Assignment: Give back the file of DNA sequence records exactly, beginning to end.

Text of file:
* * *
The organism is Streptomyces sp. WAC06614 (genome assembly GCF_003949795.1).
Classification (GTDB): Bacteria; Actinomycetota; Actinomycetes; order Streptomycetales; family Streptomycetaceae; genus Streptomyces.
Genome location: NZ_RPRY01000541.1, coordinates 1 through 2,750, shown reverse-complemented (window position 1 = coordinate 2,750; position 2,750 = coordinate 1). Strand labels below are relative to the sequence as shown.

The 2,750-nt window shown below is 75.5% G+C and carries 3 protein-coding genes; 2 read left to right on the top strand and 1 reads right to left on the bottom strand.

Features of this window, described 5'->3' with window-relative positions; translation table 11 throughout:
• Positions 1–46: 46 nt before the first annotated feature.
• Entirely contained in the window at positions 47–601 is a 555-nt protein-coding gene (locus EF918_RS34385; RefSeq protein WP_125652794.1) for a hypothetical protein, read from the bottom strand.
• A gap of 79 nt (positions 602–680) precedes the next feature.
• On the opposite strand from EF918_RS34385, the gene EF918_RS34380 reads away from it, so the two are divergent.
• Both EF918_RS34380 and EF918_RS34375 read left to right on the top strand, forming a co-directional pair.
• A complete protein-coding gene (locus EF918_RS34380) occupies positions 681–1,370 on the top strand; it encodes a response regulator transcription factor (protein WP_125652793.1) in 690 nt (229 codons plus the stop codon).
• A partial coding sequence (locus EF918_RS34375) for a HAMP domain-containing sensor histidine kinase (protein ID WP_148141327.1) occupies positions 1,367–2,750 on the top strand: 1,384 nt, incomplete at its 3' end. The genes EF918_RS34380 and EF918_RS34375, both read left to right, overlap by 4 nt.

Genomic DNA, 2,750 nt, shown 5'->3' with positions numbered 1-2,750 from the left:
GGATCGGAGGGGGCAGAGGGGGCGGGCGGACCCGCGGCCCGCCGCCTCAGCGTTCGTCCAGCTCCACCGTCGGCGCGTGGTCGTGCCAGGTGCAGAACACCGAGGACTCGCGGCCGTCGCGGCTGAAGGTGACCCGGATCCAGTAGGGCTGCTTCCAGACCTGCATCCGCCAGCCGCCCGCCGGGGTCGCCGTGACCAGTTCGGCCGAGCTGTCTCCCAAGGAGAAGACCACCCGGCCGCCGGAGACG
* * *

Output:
The organism is Streptomyces sp. WAC06614 (genome assembly GCF_003949795.1).
Classification (GTDB): Bacteria; Actinomycetota; Actinomycetes; order Streptomycetales; family Streptomycetaceae; genus Streptomyces.
Genome location: NZ_RPRY01000541.1, coordinates 1 through 2,750, shown reverse-complemented (window position 1 = coordinate 2,750; position 2,750 = coordinate 1). Strand labels below are relative to the sequence as shown.

The 2,750-nt window shown below is 75.5% G+C and carries 3 protein-coding genes; 2 read left to right on the top strand and 1 reads right to left on the bottom strand.

Features of this window, described 5'->3' with window-relative positions; translation table 11 throughout:
• Positions 1–46: 46 nt before the first annotated feature.
• Entirely contained in the window at positions 47–601 is a 555-nt protein-coding gene (locus EF918_RS34385; RefSeq protein WP_125652794.1) for a hypothetical protein, read from the bottom strand.
• A gap of 79 nt (positions 602–680) precedes the next feature.
• On the opposite strand from EF918_RS34385, the gene EF918_RS34380 reads away from it, so the two are divergent.
• Both EF918_RS34380 and EF918_RS34375 read left to right on the top strand, forming a co-directional pair.
• A complete protein-coding gene (locus EF918_RS34380) occupies positions 681–1,370 on the top strand; it encodes a response regulator transcription factor (protein WP_125652793.1) in 690 nt (229 codons plus the stop codon).
• A partial coding sequence (locus EF918_RS34375) for a HAMP domain-containing sensor histidine kinase (protein ID WP_148141327.1) occupies positions 1,367–2,750 on the top strand: 1,384 nt, incomplete at its 3' end. The genes EF918_RS34380 and EF918_RS34375, both read left to right, overlap by 4 nt.

Genomic DNA, 2,750 nt, shown 5'->3' with positions numbered 1-2,750 from the left:
GGATCGGAGGGGGCAGAGGGGGCGGGCGGACCCGCGGCCCGCCGCCTCAGCGTTCGTCCAGCTCCACCGTCGGCGCGTGGTCGTGCCAGGTGCAGAACACCGAGGACTCGCGGCCGTCGCGGCTGAAGGTGACCCGGATCCAGTAGGGCTGCTTCCAGACCTGCATCCGCCAGCCGCCCGCCGGGGTCGCCGTGACCAGTTCGGCCGAGCTGTCTCCCAAGGAGAAGACCACCCGGCCGCCGGAGACG